The British viola player Lawrence Power continues to be acclaimed as one of the greatest performers of today. Together with Hyperion he is recording all of the seminal twentieth-century works for the viola. Of the three Hungarian works for viola and orchestra on this latest release, the best-known is Bartok’s viola concerto, completed after the composer’s death by Tibor Serly.
The revival of the viola d'amore as an instrument distinct and separate from the viola is a well-established phenomenon, advanced by composers and performers alike at least since the 1920s. That doesn't mean, however, that there are a great many players of the viola d'amore around, nor are there nearly as many viola d'amores in existence to play, at least in a quantity relative to the number of violas that are out there.
This disc strikes me as an ideal introduction to the music of Turkey’s greatest composer. Ahmed Adnan Saygun’s style might be described as “Szymanowski with a primal rhythmic feel.” If you love the composer’s First Violin Concerto then you will find here a very similar exoticism, nocturnal atmosphere, and love of voluptuous textures. The harmonic style is intensely chromatic, but also highly melodic. Like Bartók in his last period, Saygun’s handling of tonality mellowed toward the end of his life, which makes the Cello Concerto more consonant than the Viola Concerto, but both works are absolutely gorgeous and masterpieces of their kind. It’s positively criminal that no one plays these pieces regularly in concert. The performances here are excellent. Tim Hugh is a well-known cellist, and he pours on the tone with all of the rhapsodic abandon that Saygun requires. Mirjam Tschopp also is a superb violist, with a big, beefy tone that never gets swamped by the intricate orchestration. It’s also very rewarding to hear a Turkish orchestra in this music–and to find that it plays beautifully under Howard Griffiths.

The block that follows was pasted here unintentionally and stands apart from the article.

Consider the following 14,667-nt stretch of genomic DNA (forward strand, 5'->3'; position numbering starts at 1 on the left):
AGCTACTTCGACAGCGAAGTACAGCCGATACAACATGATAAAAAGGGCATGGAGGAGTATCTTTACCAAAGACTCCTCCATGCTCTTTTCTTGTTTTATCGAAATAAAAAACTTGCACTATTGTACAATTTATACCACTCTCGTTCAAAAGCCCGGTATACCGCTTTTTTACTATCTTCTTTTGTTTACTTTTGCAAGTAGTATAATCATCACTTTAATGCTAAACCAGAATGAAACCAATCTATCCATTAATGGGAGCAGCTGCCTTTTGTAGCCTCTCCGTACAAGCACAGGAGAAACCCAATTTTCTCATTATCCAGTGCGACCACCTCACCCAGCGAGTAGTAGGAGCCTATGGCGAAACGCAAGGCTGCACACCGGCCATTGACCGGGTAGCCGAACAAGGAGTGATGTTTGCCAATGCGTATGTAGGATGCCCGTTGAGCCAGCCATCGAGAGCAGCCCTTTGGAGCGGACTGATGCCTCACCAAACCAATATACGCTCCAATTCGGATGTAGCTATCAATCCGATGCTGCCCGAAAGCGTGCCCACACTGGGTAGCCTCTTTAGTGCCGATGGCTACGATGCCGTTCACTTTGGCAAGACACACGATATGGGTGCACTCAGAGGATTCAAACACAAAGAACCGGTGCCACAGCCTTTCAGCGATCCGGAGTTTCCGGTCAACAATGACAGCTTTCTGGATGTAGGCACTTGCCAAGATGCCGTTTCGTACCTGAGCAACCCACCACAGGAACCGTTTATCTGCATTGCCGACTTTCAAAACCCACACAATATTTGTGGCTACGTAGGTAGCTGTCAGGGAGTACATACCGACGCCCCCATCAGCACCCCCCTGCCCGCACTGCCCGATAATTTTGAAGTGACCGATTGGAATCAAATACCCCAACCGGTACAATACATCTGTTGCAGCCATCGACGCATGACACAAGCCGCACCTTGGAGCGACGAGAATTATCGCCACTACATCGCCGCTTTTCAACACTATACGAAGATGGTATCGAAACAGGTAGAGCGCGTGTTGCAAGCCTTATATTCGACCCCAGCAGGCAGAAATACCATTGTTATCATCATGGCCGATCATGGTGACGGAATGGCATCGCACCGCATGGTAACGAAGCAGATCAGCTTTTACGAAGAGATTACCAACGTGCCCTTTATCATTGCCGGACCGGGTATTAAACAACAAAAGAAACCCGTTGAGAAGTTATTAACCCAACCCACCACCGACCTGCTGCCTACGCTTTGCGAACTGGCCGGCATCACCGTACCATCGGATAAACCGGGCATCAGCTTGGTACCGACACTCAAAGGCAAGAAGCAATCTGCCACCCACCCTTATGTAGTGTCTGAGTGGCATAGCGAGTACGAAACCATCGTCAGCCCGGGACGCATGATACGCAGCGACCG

There is only one word that can describe Narciso Yepes' technique: extraordinary. He was one of the finest virtuoso classical guitarists of the 20th century and his DG albums are regarded as reference recordings. This 5 CD Original Jackets collection brings together all of his concerto recordings for the Yellow Label, recorded between 1969 and 1979. The repertoire ranges from Vivaldi’s Lute Concertos adapted for guitar, to works written for Yepes and other leading guitarists of the 20th century.
Spanish guitar legend Narciso Yepes, who was known for his outstanding technical abilities and his fine artistic judgment, recorded exclusively for Deutsche Grammophon for more than 20 years. This collection brings together all of his concerto recordings for the Yellow Label, recorded between 1969 and 1979. The repertoire ranges from Vivaldi Lute Concertos adapted for guitar to works written for Yepes and other leading guitarists of the 20th century.
Bratsche! It’s not often that the German word for ‘viola’ comes with an exclamation mark attached, but the cover of Antoine Tamestit’s new release heralds something worth celebrating. Among the latest of the new star violists to record Hindemith, Tamestit brings his wonderful musical intelligence to bear on some of the greatest music written for the instrument. Tamestit has selected four contrasting works that reflect that composer’s expressive range: one of the solo sonatas, one of the sonatas with piano, and two very different works for viola and orchestra.
These two sonatas, originally written for clarinet, marked the end of an intense period of depression for Brahms, during which his creative energies had all but faded. Kim Kashkashian, whose command of the viola unearths an even deeper realm of possibility in this already engaging diptych, faithfully captures the somber circumstances of its creation. In doing so, she shows that the viola is no less an instrument of breath, drawing from deep within her lungs the sheer vocal power required to carry across such arresting music.